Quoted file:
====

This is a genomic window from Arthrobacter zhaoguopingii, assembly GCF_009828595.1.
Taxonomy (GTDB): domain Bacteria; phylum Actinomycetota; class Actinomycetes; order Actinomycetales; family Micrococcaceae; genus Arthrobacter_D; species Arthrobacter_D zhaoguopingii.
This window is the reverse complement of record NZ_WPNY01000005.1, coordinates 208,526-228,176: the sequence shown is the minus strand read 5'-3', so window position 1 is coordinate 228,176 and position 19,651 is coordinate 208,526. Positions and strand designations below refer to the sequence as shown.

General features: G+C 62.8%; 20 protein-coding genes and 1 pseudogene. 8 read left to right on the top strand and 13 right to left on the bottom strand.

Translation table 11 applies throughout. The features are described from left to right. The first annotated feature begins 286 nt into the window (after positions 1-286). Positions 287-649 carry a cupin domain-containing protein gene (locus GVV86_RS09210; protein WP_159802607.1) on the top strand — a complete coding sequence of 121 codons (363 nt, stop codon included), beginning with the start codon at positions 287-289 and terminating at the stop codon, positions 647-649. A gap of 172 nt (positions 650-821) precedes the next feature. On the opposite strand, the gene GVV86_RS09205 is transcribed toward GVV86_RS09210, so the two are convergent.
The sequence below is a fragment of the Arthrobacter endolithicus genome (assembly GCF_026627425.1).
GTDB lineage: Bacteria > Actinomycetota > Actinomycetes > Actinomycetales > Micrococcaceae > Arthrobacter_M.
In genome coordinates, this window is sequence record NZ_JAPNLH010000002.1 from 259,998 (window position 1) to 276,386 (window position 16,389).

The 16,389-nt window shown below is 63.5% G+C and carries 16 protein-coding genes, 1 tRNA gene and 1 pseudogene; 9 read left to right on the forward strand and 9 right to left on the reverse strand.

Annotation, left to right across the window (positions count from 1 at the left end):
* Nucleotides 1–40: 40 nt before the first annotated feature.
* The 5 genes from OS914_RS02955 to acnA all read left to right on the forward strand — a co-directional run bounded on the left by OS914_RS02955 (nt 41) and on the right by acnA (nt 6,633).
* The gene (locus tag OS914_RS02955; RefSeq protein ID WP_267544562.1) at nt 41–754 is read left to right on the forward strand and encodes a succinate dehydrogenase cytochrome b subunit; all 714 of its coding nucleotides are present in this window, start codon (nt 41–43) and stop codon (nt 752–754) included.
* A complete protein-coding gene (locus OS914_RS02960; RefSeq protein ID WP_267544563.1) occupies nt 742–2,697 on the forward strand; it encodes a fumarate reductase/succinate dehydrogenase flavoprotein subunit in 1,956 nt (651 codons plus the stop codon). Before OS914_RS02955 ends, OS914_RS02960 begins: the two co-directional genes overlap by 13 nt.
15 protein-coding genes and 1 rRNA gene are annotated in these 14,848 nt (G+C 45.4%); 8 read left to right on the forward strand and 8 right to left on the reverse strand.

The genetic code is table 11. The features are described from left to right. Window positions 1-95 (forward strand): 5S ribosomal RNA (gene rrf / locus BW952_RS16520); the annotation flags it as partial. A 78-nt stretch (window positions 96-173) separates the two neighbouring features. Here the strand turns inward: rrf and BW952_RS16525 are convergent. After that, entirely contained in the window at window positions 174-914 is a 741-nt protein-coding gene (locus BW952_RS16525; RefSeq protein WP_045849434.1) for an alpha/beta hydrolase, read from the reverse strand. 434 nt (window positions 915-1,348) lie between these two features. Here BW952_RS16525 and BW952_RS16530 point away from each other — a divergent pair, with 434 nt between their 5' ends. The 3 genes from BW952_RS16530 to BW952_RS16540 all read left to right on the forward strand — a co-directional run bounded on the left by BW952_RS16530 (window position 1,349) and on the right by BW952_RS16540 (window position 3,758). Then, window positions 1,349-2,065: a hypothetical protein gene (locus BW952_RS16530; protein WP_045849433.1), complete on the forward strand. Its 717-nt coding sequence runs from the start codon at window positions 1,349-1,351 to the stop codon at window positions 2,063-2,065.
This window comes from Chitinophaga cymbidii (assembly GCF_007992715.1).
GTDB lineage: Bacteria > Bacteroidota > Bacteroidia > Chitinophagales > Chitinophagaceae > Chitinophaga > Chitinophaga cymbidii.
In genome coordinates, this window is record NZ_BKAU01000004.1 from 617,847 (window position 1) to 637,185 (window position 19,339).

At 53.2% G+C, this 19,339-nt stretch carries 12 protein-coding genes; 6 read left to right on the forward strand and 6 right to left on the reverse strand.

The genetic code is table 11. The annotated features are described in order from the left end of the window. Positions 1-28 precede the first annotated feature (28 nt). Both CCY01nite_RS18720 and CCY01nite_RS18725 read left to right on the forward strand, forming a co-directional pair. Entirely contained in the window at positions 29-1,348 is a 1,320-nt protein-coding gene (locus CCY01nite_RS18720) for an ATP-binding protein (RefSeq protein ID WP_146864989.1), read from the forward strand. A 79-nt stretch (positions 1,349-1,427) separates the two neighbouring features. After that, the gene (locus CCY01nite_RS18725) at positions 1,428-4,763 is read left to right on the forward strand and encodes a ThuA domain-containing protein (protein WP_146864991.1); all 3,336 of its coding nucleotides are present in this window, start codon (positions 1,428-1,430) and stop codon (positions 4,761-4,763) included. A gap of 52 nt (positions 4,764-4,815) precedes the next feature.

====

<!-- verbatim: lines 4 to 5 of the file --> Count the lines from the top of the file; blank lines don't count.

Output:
General features: G+C 62.8%; 20 protein-coding genes and 1 pseudogene. 8 read left to right on the top strand and 13 right to left on the bottom strand.

Translation table 11 applies throughout. The features are described from left to right. The first annotated feature begins 286 nt into the window (after positions 1-286). Positions 287-649 carry a cupin domain-containing protein gene (locus GVV86_RS09210; protein WP_159802607.1) on the top strand — a complete coding sequence of 121 codons (363 nt, stop codon included), beginning with the start codon at positions 287-289 and terminating at the stop codon, positions 647-649. A gap of 172 nt (positions 650-821) precedes the next feature. On the opposite strand, the gene GVV86_RS09205 is transcribed toward GVV86_RS09210, so the two are convergent.